How to get the most from lessons learned
Learning as you go can often feel like changing the wheels on the race car without even making a pitstop. It’s all too easy to decide to wait until the end of the race.
At that point, though, it’s often too late. The crew just want to pack up. And they’ve probably already clocked off mentally before you have a chance to document the learnings—assuming they can still remember what happened and why.
When you have multiple projects, all running in different phases, waiting too long brings to mind a different metaphor. To prevent negative knock-on effects, you need to act early.
Everyone pays lip service to ‘learning lessons’ from large complex projects. But how useful are such lessons when every project is unique?
The degree of uniqueness is one factor of a project’s complexity or riskiness. In their attempt to improve their management processes, organizations tend to discard lessons specific to a particular project in favour of general principles.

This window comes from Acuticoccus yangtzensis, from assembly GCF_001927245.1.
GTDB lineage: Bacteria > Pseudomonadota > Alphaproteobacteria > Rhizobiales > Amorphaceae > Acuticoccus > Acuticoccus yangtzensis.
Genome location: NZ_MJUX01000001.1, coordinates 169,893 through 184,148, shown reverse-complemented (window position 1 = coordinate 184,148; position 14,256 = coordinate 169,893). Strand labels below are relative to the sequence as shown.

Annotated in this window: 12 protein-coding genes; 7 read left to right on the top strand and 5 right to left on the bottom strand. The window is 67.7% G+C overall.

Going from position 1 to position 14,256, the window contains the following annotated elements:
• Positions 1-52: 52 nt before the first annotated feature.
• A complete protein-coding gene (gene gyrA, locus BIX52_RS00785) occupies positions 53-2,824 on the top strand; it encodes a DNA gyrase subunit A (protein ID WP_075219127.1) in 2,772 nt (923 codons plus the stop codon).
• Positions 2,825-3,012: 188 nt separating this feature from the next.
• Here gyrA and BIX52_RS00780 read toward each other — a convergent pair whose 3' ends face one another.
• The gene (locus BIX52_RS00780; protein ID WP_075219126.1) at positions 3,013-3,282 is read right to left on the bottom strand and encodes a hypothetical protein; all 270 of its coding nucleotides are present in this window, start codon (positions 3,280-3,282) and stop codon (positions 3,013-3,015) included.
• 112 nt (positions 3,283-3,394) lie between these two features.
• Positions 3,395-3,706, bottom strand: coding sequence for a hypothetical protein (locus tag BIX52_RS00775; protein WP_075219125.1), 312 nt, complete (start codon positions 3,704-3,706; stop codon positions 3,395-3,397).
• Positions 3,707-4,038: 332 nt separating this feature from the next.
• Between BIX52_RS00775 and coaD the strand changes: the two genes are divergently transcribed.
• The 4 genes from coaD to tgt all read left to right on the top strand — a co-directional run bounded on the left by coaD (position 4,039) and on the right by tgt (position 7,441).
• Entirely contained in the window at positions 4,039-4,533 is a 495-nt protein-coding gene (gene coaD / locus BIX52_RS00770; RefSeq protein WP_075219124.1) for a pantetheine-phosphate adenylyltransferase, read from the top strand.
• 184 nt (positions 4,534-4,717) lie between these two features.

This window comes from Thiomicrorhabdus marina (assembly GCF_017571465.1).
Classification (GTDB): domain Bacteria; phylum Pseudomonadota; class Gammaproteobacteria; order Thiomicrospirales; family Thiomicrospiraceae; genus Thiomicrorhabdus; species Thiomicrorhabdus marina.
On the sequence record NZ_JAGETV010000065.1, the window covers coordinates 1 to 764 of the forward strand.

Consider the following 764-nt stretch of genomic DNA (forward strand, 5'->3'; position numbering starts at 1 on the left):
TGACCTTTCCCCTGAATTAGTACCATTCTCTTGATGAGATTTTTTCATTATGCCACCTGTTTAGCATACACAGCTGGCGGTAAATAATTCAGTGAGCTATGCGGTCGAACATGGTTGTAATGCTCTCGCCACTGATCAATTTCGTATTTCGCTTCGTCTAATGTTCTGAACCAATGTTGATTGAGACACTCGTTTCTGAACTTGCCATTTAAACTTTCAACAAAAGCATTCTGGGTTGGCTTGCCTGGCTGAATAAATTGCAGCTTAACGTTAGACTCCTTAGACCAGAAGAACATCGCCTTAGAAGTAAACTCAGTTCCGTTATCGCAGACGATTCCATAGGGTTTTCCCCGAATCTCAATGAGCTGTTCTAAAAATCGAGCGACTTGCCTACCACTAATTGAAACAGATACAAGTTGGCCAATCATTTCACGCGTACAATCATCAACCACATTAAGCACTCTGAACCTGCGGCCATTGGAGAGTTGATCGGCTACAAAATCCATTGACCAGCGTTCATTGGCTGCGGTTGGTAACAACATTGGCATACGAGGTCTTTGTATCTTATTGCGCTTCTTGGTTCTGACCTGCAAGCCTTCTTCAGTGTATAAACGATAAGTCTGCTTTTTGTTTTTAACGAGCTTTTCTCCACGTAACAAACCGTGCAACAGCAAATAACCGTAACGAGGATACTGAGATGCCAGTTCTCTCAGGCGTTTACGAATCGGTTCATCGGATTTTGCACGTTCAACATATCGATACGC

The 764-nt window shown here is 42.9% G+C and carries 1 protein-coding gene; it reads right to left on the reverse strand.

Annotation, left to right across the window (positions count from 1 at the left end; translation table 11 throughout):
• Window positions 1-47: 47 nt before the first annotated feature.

Why does it matter?
Management processes are only one aspect of project delivery. Overt standardization often betrays a one-size-fits-all approach. Rather than grasping the complexity of the next undertaking—and the level of resilience needed to deal with it—the team is driven to focus on compliance.
If the point is simply to avoid repeating the same mistake, the value of the learning process is diminished. Instead, you must adapt the lessons from previous projects to the unique context of the next.
Moreover, during planning, real risk factors get overlooked. And, as the project progresses, nasty surprises that could have been spotted require attention and erode value.
“If the point is simply to avoid repeating the same mistake, the value of the learning process is diminished. Instead, you must adapt the lessons from previous projects to the unique context of the next.”
Misunderstanding lessons is costly. Conversely, recognizing any knowledge gained for what it is—and augmenting it with input from other sources before your project begins—brings more certainty.